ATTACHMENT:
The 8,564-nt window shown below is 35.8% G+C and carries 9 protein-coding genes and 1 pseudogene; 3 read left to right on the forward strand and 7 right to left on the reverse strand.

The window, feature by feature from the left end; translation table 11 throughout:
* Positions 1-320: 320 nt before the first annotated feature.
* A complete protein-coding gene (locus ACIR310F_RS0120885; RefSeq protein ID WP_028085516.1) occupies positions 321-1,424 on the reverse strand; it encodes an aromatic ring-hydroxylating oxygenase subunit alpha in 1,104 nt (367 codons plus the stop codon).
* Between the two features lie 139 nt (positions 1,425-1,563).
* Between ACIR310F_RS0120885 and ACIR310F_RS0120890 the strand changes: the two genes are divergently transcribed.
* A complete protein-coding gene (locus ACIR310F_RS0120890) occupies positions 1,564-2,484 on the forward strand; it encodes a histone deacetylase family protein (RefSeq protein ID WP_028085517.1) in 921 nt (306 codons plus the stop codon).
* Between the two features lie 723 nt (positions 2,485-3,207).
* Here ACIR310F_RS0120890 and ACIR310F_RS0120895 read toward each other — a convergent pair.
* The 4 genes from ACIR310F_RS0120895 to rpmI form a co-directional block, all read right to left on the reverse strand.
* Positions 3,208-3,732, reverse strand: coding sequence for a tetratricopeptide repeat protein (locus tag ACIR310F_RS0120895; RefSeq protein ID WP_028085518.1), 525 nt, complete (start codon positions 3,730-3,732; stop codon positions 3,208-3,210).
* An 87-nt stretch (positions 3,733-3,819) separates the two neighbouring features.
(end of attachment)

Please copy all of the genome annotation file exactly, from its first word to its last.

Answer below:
The 8,564-nt window shown below is 35.8% G+C and carries 9 protein-coding genes and 1 pseudogene; 3 read left to right on the forward strand and 7 right to left on the reverse strand.

The window, feature by feature from the left end; translation table 11 throughout:
* Positions 1-320: 320 nt before the first annotated feature.
* A complete protein-coding gene (locus ACIR310F_RS0120885; RefSeq protein ID WP_028085516.1) occupies positions 321-1,424 on the reverse strand; it encodes an aromatic ring-hydroxylating oxygenase subunit alpha in 1,104 nt (367 codons plus the stop codon).
* Between the two features lie 139 nt (positions 1,425-1,563).
* Between ACIR310F_RS0120885 and ACIR310F_RS0120890 the strand changes: the two genes are divergently transcribed.
* A complete protein-coding gene (locus ACIR310F_RS0120890) occupies positions 1,564-2,484 on the forward strand; it encodes a histone deacetylase family protein (RefSeq protein ID WP_028085517.1) in 921 nt (306 codons plus the stop codon).
* Between the two features lie 723 nt (positions 2,485-3,207).
* Here ACIR310F_RS0120890 and ACIR310F_RS0120895 read toward each other — a convergent pair.
* The 4 genes from ACIR310F_RS0120895 to rpmI form a co-directional block, all read right to left on the reverse strand.
* Positions 3,208-3,732, reverse strand: coding sequence for a tetratricopeptide repeat protein (locus tag ACIR310F_RS0120895; RefSeq protein ID WP_028085518.1), 525 nt, complete (start codon positions 3,730-3,732; stop codon positions 3,208-3,210).
* An 87-nt stretch (positions 3,733-3,819) separates the two neighbouring features.